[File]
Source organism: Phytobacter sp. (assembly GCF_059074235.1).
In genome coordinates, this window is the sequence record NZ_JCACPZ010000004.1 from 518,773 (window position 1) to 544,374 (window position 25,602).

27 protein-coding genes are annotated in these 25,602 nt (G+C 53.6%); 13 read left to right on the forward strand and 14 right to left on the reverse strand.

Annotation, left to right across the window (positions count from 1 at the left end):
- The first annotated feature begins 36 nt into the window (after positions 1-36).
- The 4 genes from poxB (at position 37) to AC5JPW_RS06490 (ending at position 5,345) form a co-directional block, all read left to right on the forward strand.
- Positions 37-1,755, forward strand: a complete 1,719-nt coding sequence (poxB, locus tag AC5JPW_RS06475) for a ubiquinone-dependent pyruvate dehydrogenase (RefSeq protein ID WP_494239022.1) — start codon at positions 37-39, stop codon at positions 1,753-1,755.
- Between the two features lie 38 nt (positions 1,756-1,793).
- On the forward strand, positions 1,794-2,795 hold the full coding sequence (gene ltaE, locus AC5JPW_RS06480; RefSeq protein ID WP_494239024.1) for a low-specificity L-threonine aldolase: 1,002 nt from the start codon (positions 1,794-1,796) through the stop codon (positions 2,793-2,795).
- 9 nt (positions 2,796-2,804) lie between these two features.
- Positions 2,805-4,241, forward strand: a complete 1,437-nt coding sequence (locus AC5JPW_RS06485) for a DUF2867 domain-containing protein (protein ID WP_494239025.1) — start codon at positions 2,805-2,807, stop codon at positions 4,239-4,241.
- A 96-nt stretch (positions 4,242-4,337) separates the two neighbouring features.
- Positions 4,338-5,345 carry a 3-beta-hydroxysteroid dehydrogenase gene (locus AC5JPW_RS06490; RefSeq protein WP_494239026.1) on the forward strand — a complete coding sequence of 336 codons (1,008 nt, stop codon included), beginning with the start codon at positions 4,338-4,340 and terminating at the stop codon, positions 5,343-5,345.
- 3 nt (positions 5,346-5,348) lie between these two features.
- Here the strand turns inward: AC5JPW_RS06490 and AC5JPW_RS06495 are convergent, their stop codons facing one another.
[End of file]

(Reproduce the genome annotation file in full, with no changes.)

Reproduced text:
Source organism: Phytobacter sp. (assembly GCF_059074235.1).
In genome coordinates, this window is the sequence record NZ_JCACPZ010000004.1 from 518,773 (window position 1) to 544,374 (window position 25,602).

27 protein-coding genes are annotated in these 25,602 nt (G+C 53.6%); 13 read left to right on the forward strand and 14 right to left on the reverse strand.

Annotation, left to right across the window (positions count from 1 at the left end):
- The first annotated feature begins 36 nt into the window (after positions 1-36).
- The 4 genes from poxB (at position 37) to AC5JPW_RS06490 (ending at position 5,345) form a co-directional block, all read left to right on the forward strand.
- Positions 37-1,755, forward strand: a complete 1,719-nt coding sequence (poxB, locus tag AC5JPW_RS06475) for a ubiquinone-dependent pyruvate dehydrogenase (RefSeq protein ID WP_494239022.1) — start codon at positions 37-39, stop codon at positions 1,753-1,755.
- Between the two features lie 38 nt (positions 1,756-1,793).
- On the forward strand, positions 1,794-2,795 hold the full coding sequence (gene ltaE, locus AC5JPW_RS06480; RefSeq protein ID WP_494239024.1) for a low-specificity L-threonine aldolase: 1,002 nt from the start codon (positions 1,794-1,796) through the stop codon (positions 2,793-2,795).
- 9 nt (positions 2,796-2,804) lie between these two features.
- Positions 2,805-4,241, forward strand: a complete 1,437-nt coding sequence (locus AC5JPW_RS06485) for a DUF2867 domain-containing protein (protein ID WP_494239025.1) — start codon at positions 2,805-2,807, stop codon at positions 4,239-4,241.
- A 96-nt stretch (positions 4,242-4,337) separates the two neighbouring features.
- Positions 4,338-5,345 carry a 3-beta-hydroxysteroid dehydrogenase gene (locus AC5JPW_RS06490; RefSeq protein WP_494239026.1) on the forward strand — a complete coding sequence of 336 codons (1,008 nt, stop codon included), beginning with the start codon at positions 4,338-4,340 and terminating at the stop codon, positions 5,343-5,345.
- 3 nt (positions 5,346-5,348) lie between these two features.
- Here the strand turns inward: AC5JPW_RS06490 and AC5JPW_RS06495 are convergent, their stop codons facing one another.